Monday, May 13, 2013
Europe is One Big Family...
Research by scientists in California is further evidence that neat distinctions between various European peoples are largely artificial and that they are all one big family — although not necessarily a happy one.
“Even pairs of people as far apart as the U.K. and Turkey share a chunk of genomic material 20 percent of the time,” according to the authors of a paper published on Tuesday.
Peter Ralph and Graham Coop of the University of California used genomic data for 2,257 Europeans to conduct the first such study of an entire continent.
In recent years, the science of genetics has been combined with archaeology and linguistic studies to help answer the eternal question of where we come from.
A separate study, based on DNA recovered from ancient skeletons, revealed last month that the genetic makeup of modern Europe was established by a wave of newcomers to the continent 6,500 years ago, more recently than previously thought.
Recent research has focused on the shared legacy of Europeans in contrast to earlier theories that focused on differences. But persistent ideas about racial differences continue to be a source of prejudice and violent crime. (Witness the trial that began this week of German neo-Nazis accused of being connected to a wave of killings of Turks and Greeks from 2000 to 2007.)
As recently as the 1950s, British schoolchildren were still studying pre-World War II textbooks that divided Europeans into Germanic, Alpine and Latin “types” according to the shape of their noses.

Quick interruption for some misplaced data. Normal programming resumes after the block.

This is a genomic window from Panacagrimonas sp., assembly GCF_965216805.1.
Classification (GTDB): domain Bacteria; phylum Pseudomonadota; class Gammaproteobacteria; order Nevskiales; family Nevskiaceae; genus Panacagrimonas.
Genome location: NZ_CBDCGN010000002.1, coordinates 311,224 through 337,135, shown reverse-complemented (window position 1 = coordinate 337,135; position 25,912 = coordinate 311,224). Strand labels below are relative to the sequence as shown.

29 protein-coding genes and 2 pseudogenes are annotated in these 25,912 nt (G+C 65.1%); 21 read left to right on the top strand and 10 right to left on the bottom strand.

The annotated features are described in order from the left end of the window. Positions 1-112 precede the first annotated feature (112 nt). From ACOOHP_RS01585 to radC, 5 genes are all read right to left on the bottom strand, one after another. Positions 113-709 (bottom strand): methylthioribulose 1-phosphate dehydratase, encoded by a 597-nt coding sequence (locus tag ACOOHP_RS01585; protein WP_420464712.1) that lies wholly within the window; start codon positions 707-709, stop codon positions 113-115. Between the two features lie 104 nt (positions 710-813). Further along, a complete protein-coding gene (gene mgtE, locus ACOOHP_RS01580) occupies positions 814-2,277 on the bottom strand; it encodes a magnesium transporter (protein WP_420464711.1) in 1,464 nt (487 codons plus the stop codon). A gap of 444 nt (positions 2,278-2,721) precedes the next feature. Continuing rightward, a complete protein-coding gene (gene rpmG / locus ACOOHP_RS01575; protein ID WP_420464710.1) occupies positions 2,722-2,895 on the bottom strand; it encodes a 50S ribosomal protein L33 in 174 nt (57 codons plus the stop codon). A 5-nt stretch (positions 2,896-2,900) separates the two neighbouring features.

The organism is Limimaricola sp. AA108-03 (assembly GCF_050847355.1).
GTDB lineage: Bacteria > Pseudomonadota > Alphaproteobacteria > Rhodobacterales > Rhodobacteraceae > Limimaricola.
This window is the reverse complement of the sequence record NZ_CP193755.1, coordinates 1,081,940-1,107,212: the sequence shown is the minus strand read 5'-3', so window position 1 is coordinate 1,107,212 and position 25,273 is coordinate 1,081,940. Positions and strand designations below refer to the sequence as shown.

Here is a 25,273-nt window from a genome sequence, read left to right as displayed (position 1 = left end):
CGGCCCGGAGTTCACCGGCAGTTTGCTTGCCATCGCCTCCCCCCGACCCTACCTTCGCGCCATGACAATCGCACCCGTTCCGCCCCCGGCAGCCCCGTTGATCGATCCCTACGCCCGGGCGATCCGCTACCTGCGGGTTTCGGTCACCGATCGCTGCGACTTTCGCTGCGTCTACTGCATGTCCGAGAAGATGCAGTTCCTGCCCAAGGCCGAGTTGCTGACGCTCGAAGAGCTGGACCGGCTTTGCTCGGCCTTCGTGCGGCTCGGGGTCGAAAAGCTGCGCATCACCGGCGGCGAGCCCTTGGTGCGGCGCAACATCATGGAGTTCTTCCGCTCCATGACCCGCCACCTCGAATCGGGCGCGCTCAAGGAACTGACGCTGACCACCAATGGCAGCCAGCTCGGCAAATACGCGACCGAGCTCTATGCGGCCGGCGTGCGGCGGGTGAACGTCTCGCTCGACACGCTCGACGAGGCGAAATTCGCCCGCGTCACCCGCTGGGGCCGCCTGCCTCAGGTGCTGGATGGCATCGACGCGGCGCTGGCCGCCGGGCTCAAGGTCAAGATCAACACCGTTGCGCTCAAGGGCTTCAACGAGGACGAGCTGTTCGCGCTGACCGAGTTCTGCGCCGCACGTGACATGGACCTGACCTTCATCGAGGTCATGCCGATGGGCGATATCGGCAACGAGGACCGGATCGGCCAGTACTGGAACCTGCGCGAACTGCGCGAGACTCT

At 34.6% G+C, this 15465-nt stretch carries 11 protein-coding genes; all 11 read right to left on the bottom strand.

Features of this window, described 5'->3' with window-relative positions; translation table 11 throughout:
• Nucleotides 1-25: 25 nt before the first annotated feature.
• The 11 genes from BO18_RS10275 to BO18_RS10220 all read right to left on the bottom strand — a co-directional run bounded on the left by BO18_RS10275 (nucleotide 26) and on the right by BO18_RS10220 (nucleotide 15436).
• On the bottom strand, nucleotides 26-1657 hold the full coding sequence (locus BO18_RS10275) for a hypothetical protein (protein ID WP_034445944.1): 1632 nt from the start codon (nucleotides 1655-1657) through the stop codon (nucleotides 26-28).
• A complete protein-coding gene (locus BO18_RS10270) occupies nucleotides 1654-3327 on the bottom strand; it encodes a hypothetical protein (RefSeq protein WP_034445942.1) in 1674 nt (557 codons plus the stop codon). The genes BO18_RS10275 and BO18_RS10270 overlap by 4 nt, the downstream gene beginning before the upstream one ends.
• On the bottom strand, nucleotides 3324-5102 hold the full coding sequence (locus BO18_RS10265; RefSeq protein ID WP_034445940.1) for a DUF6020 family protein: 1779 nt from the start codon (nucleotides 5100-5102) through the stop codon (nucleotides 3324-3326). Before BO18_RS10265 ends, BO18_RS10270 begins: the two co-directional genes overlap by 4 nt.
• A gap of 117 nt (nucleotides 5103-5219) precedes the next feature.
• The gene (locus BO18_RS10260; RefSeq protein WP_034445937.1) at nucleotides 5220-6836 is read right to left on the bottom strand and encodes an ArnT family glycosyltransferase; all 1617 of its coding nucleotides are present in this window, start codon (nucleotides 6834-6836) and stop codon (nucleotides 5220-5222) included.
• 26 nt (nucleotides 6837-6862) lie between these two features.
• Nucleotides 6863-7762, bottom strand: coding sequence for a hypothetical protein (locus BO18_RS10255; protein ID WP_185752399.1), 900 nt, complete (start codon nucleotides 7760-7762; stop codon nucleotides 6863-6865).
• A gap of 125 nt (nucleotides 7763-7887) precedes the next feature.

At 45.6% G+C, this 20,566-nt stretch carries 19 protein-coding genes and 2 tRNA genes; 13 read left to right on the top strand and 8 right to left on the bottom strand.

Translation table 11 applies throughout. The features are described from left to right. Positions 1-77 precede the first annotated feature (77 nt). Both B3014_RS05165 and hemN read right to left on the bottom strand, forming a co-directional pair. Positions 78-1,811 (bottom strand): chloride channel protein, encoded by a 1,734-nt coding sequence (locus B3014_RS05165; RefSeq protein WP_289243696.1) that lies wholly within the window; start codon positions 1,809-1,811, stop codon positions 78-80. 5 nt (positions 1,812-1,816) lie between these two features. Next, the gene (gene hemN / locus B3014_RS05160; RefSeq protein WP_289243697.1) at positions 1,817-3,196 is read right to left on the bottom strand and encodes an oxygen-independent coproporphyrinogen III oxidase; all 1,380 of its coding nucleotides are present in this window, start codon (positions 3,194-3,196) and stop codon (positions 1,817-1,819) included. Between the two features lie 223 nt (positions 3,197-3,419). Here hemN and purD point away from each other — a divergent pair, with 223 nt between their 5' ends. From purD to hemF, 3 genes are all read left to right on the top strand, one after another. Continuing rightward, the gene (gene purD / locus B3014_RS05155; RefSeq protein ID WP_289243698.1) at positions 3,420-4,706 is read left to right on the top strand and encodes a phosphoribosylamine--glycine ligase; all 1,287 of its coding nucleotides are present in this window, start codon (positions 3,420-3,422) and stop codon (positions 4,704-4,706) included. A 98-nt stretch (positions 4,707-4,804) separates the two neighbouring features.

The Conversation, an Australian academic Web site, quoted Maciej Henneberg, a University of Adelaide anthropologist, as saying scientists had been arguing for 50 years that all humans were too closely related to be divided into races.
“The few externally visible differences like skin color or nose shape are not enough to justify divisions,” he said.
Neither should the latest research provide any comfort to racially motivated ultra-nationalists who would seek to oppose non-European immigration to a mythically homogenous Europe. The Californian scientists said other research suggests everyone alive in the world today shares a common ancestor from sometime in the past 3,500 years.
The Californian study yielded some surprising conclusions, including that Britons share more recent common ancestors with people in Ireland than with others in Britain. And a German has more distant cousins in Poland than in Germany.
The ancestry is not equally shared. Modern Italians and Spaniards have relatively few common ancestors compared with other European populations, which may be explained by their geography and history.
It is tempting to think that further proof of shared ancestry might contribute to a new era of brotherly — or at least cousinly — love among the peoples of Europe in the face of the challenges that confront them.
Some are skeptical.
“There have been many studies that we’ve been involved in showing that groups which are fighting each other furiously all the time are actually extremely closely genetically related,” Mark A. Jobling, a geneticist at England’s Leicester University, told The Associated Press.
“So for example Jewish and non-Jewish populations in the Middle East are extremely similar genetically, but to tell them they are genetic close relatives isn’t going to change their ways.”